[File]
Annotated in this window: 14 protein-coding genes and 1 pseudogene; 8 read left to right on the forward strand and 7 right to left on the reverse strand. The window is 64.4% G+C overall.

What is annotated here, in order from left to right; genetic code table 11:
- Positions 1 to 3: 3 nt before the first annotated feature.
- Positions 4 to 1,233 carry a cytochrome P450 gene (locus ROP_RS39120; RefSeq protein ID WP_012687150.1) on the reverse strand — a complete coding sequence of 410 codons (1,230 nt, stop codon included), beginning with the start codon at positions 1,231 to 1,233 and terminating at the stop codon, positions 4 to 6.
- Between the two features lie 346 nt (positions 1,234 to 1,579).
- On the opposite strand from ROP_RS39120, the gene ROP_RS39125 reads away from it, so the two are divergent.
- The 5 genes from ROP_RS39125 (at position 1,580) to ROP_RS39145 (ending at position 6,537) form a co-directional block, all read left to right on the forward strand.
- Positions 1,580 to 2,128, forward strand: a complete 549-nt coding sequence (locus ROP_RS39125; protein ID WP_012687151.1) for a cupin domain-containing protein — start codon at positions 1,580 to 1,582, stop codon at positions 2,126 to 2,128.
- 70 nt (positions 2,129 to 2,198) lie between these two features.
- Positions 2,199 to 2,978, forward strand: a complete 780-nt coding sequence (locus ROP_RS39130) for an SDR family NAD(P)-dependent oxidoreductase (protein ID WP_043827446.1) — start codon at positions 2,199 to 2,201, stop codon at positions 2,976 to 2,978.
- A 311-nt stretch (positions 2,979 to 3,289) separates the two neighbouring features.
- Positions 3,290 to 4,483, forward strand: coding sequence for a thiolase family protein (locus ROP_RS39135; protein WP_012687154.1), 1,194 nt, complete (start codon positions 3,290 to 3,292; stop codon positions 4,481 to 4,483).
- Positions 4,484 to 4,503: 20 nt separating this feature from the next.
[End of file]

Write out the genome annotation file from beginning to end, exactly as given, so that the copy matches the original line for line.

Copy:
Annotated in this window: 14 protein-coding genes and 1 pseudogene; 8 read left to right on the forward strand and 7 right to left on the reverse strand. The window is 64.4% G+C overall.

What is annotated here, in order from left to right; genetic code table 11:
- Positions 1 to 3: 3 nt before the first annotated feature.
- Positions 4 to 1,233 carry a cytochrome P450 gene (locus ROP_RS39120; RefSeq protein ID WP_012687150.1) on the reverse strand — a complete coding sequence of 410 codons (1,230 nt, stop codon included), beginning with the start codon at positions 1,231 to 1,233 and terminating at the stop codon, positions 4 to 6.
- Between the two features lie 346 nt (positions 1,234 to 1,579).
- On the opposite strand from ROP_RS39120, the gene ROP_RS39125 reads away from it, so the two are divergent.
- The 5 genes from ROP_RS39125 (at position 1,580) to ROP_RS39145 (ending at position 6,537) form a co-directional block, all read left to right on the forward strand.
- Positions 1,580 to 2,128, forward strand: a complete 549-nt coding sequence (locus ROP_RS39125; protein ID WP_012687151.1) for a cupin domain-containing protein — start codon at positions 1,580 to 1,582, stop codon at positions 2,126 to 2,128.
- 70 nt (positions 2,129 to 2,198) lie between these two features.
- Positions 2,199 to 2,978, forward strand: a complete 780-nt coding sequence (locus ROP_RS39130) for an SDR family NAD(P)-dependent oxidoreductase (protein ID WP_043827446.1) — start codon at positions 2,199 to 2,201, stop codon at positions 2,976 to 2,978.
- A 311-nt stretch (positions 2,979 to 3,289) separates the two neighbouring features.
- Positions 3,290 to 4,483, forward strand: coding sequence for a thiolase family protein (locus ROP_RS39135; protein WP_012687154.1), 1,194 nt, complete (start codon positions 3,290 to 3,292; stop codon positions 4,481 to 4,483).
- Positions 4,484 to 4,503: 20 nt separating this feature from the next.